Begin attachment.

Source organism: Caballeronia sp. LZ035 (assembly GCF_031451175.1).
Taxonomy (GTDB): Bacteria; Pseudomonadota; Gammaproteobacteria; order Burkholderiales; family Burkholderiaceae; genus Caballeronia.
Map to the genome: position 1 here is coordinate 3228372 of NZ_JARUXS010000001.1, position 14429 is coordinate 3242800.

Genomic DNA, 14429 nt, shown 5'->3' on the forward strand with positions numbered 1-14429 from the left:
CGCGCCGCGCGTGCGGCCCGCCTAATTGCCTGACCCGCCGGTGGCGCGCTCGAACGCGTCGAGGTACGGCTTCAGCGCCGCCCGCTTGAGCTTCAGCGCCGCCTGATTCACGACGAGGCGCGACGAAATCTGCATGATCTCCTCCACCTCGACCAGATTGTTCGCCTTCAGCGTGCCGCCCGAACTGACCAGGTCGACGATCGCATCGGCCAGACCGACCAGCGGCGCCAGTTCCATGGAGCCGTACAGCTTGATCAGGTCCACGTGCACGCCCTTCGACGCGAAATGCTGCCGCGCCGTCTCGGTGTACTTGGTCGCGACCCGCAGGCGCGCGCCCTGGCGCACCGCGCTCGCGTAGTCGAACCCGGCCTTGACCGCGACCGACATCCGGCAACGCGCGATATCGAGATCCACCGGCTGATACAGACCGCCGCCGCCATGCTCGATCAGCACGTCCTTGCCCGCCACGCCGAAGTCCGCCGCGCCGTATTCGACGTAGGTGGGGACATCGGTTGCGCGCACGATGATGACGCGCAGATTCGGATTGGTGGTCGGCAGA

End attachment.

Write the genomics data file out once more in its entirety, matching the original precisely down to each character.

Source organism: Caballeronia sp. LZ035 (assembly GCF_031451175.1).
Taxonomy (GTDB): Bacteria; Pseudomonadota; Gammaproteobacteria; order Burkholderiales; family Burkholderiaceae; genus Caballeronia.
Map to the genome: position 1 here is coordinate 3228372 of NZ_JARUXS010000001.1, position 14429 is coordinate 3242800.

Genomic DNA, 14429 nt, shown 5'->3' on the forward strand with positions numbered 1-14429 from the left:
CGCGCCGCGCGTGCGGCCCGCCTAATTGCCTGACCCGCCGGTGGCGCGCTCGAACGCGTCGAGGTACGGCTTCAGCGCCGCCCGCTTGAGCTTCAGCGCCGCCTGATTCACGACGAGGCGCGACGAAATCTGCATGATCTCCTCCACCTCGACCAGATTGTTCGCCTTCAGCGTGCCGCCCGAACTGACCAGGTCGACGATCGCATCGGCCAGACCGACCAGCGGCGCCAGTTCCATGGAGCCGTACAGCTTGATCAGGTCCACGTGCACGCCCTTCGACGCGAAATGCTGCCGCGCCGTCTCGGTGTACTTGGTCGCGACCCGCAGGCGCGCGCCCTGGCGCACCGCGCTCGCGTAGTCGAACCCGGCCTTGACCGCGACCGACATCCGGCAACGCGCGATATCGAGATCCACCGGCTGATACAGACCGCCGCCGCCATGCTCGATCAGCACGTCCTTGCCCGCCACGCCGAAGTCCGCCGCGCCGTATTCGACGTAGGTGGGGACATCGGTTGCGCGCACGATGATGACGCGCAGATTCGGATTGGTGGTCGGCAGA